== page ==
Newsletter - Links - Advertise - Contact Us - Privacy
 

Vertiginous Inverewe eyrie invites visitors

Bookmark and Share | Send to friend

July 12 2018

Vertiginous Inverewe eyrie invites visitors

The National Trust for Scotland has commissioned Denizen Works to build a timber observation tower within Inverewe Garden, Wester Ross, to improve the visitor experience for those not suffering from vertigo.

Combining a vertical gallery and bird hide the elevated space has been modelled on a woodpecker’s nest or a sliced tree trunk to signpost the outer reaches of the botanical gardens and connecting to existing footpaths by a dramatic bridge.

Upon entering the tower visitors will climb up from a base gallery through different levels of commissioned artworks, each designed to impart a different ‘spatial experience’. Those who make it all the way to the top will be rewarded with a lofty bird hide affording views out above the tree canopy.

Framed in dark, stained vertical larch cladding and smooth pine tar above a base of hammered concrete the ‘totemic presence’ of the tower will signpost a wider rejuvenation of on-site retail and dining facilities in addition to a scattering of lower key sculptural interventions throughout.

A planning application has already been presented to Highland Council in anticipation of a start on-site being made in the autumn, for completion by the following spring.

Four distinct spaces will be housed behined the larch walls of the vertical gallery
Four distinct spaces will be housed behined the larch walls of the vertical gallery
Timber sheating board will be left exposed internally to provide a warm counterpoint to the exterior
Timber sheating board will be left exposed internally to provide a warm counterpoint to the exterior

13 Comments

Darren
#1 Posted by Darren on 12 Jul 2018 at 11:54 AM
Whilst the building definitely looks interesting. I can't help feeling an opportunity has been missed to create something really outstanding here, a landmark building for the west coast. It's a start I guess
Mary Hill
#2 Posted by Mary Hill on 12 Jul 2018 at 11:59 AM
This looks tremendous. Imaginative and exciting. Well done Denizen Works.
boaby wan
#3 Posted by boaby wan on 12 Jul 2018 at 12:31 PM
The design looks interesting, if never deliverable - but do NTS just speak to their london friends when commissioning work?
although after the hill house competition, maybe it's best they don't waste everyones time
Dave
#4 Posted by Dave on 12 Jul 2018 at 13:31 PM
@#3 - totally agree - after the way we and many other practices were treated in that competition, which was a massive waste of time and resources for what felt like a pre-determined conclusion, I for one one will be avoiding any future NTS sponsored competitions
Donnie
#5 Posted by Donnie on 12 Jul 2018 at 14:32 PM
It sits lightly on the landscape but the building itself looks a bit top heavy to me... and has a kind of uncomfortable randomness. A pitched roof might be an improvement. If its supposed to be a bird hide, I wonder if there are alternative exterior materials which would work better. There was a an interesting house at the Housing expo in Inverness which was clad in a black rubber material and metal webbing to allow ivy to grow up it.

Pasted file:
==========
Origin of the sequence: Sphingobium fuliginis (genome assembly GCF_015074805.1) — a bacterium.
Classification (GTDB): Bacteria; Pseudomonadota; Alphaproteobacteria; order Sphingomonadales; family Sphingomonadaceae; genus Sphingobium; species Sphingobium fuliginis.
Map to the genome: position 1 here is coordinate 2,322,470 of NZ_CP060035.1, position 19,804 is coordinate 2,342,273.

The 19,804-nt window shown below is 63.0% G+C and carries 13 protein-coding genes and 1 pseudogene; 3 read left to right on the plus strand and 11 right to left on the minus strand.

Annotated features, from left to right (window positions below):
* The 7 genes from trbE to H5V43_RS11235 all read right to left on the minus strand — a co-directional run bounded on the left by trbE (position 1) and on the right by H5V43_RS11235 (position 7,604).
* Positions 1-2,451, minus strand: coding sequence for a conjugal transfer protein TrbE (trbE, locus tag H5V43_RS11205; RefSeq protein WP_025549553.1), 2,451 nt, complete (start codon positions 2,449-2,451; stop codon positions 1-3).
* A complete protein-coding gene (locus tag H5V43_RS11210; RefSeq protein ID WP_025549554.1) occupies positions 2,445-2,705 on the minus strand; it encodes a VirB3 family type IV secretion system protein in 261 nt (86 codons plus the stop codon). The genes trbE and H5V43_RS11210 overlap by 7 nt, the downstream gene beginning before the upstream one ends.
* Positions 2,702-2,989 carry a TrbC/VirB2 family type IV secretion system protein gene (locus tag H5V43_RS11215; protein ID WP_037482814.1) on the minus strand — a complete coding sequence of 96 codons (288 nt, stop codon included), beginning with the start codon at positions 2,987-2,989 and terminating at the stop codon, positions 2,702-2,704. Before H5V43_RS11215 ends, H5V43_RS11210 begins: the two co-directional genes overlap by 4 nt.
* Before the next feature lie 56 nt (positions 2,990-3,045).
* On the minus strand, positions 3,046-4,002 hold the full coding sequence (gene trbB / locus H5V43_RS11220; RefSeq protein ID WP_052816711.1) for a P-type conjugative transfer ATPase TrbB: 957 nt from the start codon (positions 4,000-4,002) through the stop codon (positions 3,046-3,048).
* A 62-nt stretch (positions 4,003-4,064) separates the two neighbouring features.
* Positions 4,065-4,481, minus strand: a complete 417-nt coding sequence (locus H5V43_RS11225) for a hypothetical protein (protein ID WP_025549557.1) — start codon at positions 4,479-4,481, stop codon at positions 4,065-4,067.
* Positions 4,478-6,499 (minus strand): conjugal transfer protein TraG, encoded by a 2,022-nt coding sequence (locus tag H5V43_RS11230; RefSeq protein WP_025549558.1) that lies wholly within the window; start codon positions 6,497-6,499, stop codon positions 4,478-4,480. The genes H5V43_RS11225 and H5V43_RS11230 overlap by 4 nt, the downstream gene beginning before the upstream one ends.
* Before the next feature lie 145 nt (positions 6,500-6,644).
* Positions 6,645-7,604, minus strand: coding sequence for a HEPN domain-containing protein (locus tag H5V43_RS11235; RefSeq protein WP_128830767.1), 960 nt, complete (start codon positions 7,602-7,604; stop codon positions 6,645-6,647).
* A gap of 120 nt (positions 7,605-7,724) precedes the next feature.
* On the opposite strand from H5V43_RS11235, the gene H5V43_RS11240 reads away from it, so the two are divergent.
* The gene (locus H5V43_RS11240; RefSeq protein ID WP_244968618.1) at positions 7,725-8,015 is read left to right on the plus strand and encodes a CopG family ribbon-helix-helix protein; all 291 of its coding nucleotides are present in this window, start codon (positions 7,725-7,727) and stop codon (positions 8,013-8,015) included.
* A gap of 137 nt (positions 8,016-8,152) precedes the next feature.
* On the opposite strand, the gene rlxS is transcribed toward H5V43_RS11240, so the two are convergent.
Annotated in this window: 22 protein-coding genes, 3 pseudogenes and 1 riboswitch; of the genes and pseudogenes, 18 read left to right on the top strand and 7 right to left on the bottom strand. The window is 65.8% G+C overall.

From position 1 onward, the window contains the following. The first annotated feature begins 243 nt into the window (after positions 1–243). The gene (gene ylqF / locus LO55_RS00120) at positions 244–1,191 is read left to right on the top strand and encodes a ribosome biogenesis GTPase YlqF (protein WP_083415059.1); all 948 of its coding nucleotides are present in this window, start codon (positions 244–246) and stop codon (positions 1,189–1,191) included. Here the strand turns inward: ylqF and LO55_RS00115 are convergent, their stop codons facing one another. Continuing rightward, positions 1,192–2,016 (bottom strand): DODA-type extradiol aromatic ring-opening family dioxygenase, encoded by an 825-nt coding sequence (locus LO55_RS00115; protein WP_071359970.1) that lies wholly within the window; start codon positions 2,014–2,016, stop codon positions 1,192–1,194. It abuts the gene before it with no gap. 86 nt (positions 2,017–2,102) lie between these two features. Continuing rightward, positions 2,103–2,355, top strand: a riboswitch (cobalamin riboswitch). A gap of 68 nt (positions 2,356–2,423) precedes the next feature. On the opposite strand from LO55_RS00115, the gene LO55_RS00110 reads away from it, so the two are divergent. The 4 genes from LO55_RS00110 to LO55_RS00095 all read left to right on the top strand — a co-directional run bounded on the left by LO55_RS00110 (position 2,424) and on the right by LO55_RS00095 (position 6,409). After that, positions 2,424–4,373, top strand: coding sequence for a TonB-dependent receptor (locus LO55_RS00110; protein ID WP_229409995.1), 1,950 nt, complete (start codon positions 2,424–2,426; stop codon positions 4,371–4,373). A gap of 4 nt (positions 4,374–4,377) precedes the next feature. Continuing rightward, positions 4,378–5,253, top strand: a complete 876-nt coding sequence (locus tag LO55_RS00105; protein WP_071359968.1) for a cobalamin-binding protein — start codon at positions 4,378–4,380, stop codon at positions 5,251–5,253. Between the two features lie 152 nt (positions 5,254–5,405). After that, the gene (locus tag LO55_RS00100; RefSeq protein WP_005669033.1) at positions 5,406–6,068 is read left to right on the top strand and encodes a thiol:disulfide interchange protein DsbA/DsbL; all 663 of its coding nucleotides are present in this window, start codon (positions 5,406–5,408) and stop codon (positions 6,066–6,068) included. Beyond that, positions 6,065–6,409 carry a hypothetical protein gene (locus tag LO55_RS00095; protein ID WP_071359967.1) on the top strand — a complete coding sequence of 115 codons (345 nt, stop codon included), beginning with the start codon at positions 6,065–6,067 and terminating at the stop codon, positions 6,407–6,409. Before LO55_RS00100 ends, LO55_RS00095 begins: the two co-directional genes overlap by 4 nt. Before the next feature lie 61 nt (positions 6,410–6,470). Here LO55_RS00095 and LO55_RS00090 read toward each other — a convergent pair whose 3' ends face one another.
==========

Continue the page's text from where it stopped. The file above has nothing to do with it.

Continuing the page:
Walt Disney
#6 Posted by Walt Disney on 12 Jul 2018 at 15:16 PM
Nah mate. Looks like a killer robot from a Christopher Nolan movie. Surely sometimes its best to leave the ego at home and let the context do the talking?

Also, why write "signpost a wider rejuvenation of on-site retail and dining facilities" when you mean "there will be a shop and a cafe"?


Donnie
#7 Posted by Donnie on 12 Jul 2018 at 15:54 PM
#6 Haha, so true... that's total pretentious *&^&.
Tom
#8 Posted by Tom on 13 Jul 2018 at 12:57 PM
Visitor attraction with no disabled access - really in 2018?
Dave
#9 Posted by Dave on 13 Jul 2018 at 17:52 PM
@#8 - to be fair (going by site plan and my sketchy knowledge of the site having visited many years ago), the area where the viewpoint is located is on a steeply sided hill and the only way to get to it is via steps anyway. At some point you have to be realistic about what can actually be achieved given site constraints - there are many other examples of viewpoints in Scotland where it is simply not possible to have disabled access due to topology.
Highest level of special
#10 Posted by Highest level of special on 16 Jul 2018 at 11:16 AM
I really like the look of this. Theres some real skill at work here and RE #6, its not too much for me at all. I think the landscape can take this in its stride. The only worry is the capacity to achieve it really, even by the architects. The visuals are excellent, but that section is an absolutely bogin' drawing, which does make you wonder.
Pastor Jack
#11 Posted by Pastor Jack on 17 Jul 2018 at 09:03 AM
What walt Disney said.

So many pseuds on UR ...twattery at its finest
Pastor Jack
#12 Posted by Pastor Jack on 17 Jul 2018 at 09:04 AM
Anyway, love it
terra
#13 Posted by terra on 25 Aug 2018 at 23:45 PM
lovely

Post your comments

 

All comments are pre-moderated and
must obey our house rules.

 

Back to July 2018

Search News
Subscribe to Urban Realm Magazine
Features & Reports
For more information from the industry visit our Features & Reports section.